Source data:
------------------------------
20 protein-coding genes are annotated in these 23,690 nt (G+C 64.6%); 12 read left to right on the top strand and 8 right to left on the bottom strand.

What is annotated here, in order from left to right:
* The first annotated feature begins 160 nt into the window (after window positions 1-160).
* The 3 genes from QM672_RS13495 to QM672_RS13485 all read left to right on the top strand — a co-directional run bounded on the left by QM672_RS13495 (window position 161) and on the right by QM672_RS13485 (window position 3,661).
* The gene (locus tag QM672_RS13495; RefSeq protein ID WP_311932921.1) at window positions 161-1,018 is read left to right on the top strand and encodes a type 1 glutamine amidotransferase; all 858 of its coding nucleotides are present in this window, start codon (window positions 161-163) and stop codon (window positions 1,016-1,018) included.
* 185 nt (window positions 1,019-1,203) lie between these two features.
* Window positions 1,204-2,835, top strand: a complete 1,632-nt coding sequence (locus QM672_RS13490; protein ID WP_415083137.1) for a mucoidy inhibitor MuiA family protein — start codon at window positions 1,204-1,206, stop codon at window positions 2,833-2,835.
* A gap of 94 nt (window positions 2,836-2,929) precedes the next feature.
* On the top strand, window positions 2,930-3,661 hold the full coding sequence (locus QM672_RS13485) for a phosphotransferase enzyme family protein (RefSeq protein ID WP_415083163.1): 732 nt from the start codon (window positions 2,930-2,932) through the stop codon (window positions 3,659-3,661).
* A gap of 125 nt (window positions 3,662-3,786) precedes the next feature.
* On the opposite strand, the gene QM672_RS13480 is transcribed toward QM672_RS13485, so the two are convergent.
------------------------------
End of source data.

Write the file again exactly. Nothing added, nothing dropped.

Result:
20 protein-coding genes are annotated in these 23,690 nt (G+C 64.6%); 12 read left to right on the top strand and 8 right to left on the bottom strand.

What is annotated here, in order from left to right:
* The first annotated feature begins 160 nt into the window (after window positions 1-160).
* The 3 genes from QM672_RS13495 to QM672_RS13485 all read left to right on the top strand — a co-directional run bounded on the left by QM672_RS13495 (window position 161) and on the right by QM672_RS13485 (window position 3,661).
* The gene (locus tag QM672_RS13495; RefSeq protein ID WP_311932921.1) at window positions 161-1,018 is read left to right on the top strand and encodes a type 1 glutamine amidotransferase; all 858 of its coding nucleotides are present in this window, start codon (window positions 161-163) and stop codon (window positions 1,016-1,018) included.
* 185 nt (window positions 1,019-1,203) lie between these two features.
* Window positions 1,204-2,835, top strand: a complete 1,632-nt coding sequence (locus QM672_RS13490; protein ID WP_415083137.1) for a mucoidy inhibitor MuiA family protein — start codon at window positions 1,204-1,206, stop codon at window positions 2,833-2,835.
* A gap of 94 nt (window positions 2,836-2,929) precedes the next feature.
* On the top strand, window positions 2,930-3,661 hold the full coding sequence (locus QM672_RS13485) for a phosphotransferase enzyme family protein (RefSeq protein ID WP_415083163.1): 732 nt from the start codon (window positions 2,930-2,932) through the stop codon (window positions 3,659-3,661).
* A gap of 125 nt (window positions 3,662-3,786) precedes the next feature.
* On the opposite strand, the gene QM672_RS13480 is transcribed toward QM672_RS13485, so the two are convergent.